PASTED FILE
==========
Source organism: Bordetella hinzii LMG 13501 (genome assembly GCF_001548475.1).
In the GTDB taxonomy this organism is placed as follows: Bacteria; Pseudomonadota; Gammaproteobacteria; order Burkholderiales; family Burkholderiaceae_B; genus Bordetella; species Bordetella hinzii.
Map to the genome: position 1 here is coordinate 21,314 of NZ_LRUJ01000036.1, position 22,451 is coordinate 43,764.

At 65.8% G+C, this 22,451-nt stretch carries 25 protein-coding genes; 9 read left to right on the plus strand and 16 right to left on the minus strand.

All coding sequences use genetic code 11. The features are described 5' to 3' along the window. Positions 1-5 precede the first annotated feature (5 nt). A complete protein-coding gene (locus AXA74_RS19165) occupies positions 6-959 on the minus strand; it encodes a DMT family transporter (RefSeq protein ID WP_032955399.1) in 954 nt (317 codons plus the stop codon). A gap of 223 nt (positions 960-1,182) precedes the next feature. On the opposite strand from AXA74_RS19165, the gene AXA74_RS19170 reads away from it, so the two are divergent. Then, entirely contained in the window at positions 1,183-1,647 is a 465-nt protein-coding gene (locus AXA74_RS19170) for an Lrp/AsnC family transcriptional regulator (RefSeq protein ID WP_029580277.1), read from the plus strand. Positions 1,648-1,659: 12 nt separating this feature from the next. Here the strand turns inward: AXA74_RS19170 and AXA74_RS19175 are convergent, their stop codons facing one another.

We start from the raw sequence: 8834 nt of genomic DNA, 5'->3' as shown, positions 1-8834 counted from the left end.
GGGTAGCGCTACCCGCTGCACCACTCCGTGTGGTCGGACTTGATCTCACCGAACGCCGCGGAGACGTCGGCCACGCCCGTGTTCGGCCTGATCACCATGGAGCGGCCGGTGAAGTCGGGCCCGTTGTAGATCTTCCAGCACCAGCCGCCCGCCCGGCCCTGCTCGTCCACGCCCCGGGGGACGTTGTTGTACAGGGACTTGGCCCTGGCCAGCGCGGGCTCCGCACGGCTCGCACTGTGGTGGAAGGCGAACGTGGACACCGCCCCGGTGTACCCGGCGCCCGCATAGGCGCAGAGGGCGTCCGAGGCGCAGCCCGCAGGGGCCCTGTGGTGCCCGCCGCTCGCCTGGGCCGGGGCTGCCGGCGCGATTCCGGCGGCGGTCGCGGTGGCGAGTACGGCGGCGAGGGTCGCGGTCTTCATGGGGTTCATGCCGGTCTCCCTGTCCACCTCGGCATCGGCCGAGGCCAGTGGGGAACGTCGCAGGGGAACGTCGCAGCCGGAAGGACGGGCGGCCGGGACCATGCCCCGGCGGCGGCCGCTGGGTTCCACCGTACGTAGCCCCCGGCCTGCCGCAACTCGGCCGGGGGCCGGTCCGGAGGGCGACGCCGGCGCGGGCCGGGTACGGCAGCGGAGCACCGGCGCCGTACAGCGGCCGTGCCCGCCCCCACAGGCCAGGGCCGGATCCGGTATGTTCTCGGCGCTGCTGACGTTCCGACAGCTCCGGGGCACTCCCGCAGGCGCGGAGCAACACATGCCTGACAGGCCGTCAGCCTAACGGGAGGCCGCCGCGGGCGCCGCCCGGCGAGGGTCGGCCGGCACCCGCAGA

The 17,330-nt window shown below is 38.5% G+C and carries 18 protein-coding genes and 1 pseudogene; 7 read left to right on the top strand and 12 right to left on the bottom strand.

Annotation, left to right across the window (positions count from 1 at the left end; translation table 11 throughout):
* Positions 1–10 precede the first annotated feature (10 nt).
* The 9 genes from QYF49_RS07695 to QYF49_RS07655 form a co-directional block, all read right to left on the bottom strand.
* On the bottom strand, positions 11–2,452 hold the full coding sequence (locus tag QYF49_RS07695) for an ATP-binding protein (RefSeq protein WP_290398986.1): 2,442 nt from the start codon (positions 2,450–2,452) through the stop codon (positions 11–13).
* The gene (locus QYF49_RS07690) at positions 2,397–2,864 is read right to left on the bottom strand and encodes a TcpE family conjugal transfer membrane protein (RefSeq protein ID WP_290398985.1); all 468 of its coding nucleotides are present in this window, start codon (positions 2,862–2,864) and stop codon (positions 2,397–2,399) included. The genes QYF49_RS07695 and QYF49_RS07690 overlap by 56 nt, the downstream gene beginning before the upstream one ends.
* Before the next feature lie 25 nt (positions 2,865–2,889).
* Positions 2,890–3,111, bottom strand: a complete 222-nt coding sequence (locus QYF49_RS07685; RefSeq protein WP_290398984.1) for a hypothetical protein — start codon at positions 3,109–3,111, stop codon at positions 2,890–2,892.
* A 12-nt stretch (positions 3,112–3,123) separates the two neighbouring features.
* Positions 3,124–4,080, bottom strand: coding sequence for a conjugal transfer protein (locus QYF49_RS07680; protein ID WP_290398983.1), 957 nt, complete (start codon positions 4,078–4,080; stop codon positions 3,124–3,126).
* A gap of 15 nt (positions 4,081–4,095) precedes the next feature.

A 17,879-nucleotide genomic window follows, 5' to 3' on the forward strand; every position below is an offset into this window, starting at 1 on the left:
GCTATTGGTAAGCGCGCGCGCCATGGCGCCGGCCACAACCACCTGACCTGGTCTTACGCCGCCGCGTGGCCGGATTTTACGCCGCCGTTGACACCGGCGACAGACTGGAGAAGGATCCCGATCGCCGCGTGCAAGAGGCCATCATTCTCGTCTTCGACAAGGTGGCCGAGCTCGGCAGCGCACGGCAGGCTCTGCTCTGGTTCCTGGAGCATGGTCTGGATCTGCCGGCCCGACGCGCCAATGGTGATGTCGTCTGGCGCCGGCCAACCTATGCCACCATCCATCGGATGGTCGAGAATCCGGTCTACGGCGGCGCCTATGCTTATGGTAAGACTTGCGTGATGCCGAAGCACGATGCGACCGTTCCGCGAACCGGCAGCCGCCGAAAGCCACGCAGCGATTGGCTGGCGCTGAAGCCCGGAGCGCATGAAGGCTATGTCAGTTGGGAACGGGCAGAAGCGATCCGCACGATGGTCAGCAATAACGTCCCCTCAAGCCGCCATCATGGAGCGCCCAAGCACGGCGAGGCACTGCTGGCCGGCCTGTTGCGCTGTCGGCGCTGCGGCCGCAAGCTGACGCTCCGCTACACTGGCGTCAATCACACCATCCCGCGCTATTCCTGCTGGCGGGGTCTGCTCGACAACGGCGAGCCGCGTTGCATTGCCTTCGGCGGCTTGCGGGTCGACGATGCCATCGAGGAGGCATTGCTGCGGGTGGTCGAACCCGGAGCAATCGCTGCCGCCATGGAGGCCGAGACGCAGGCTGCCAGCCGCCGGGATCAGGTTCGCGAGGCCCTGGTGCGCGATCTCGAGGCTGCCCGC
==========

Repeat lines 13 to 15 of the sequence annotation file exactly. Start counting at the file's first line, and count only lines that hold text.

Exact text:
* The gene (locus QYF49_RS07690) at positions 2,397–2,864 is read right to left on the bottom strand and encodes a TcpE family conjugal transfer membrane protein (RefSeq protein ID WP_290398985.1); all 468 of its coding nucleotides are present in this window, start codon (positions 2,862–2,864) and stop codon (positions 2,397–2,399) included. The genes QYF49_RS07695 and QYF49_RS07690 overlap by 56 nt, the downstream gene beginning before the upstream one ends.
* Before the next feature lie 25 nt (positions 2,865–2,889).
* Positions 2,890–3,111, bottom strand: a complete 222-nt coding sequence (locus QYF49_RS07685; RefSeq protein WP_290398984.1) for a hypothetical protein — start codon at positions 3,109–3,111, stop codon at positions 2,890–2,892.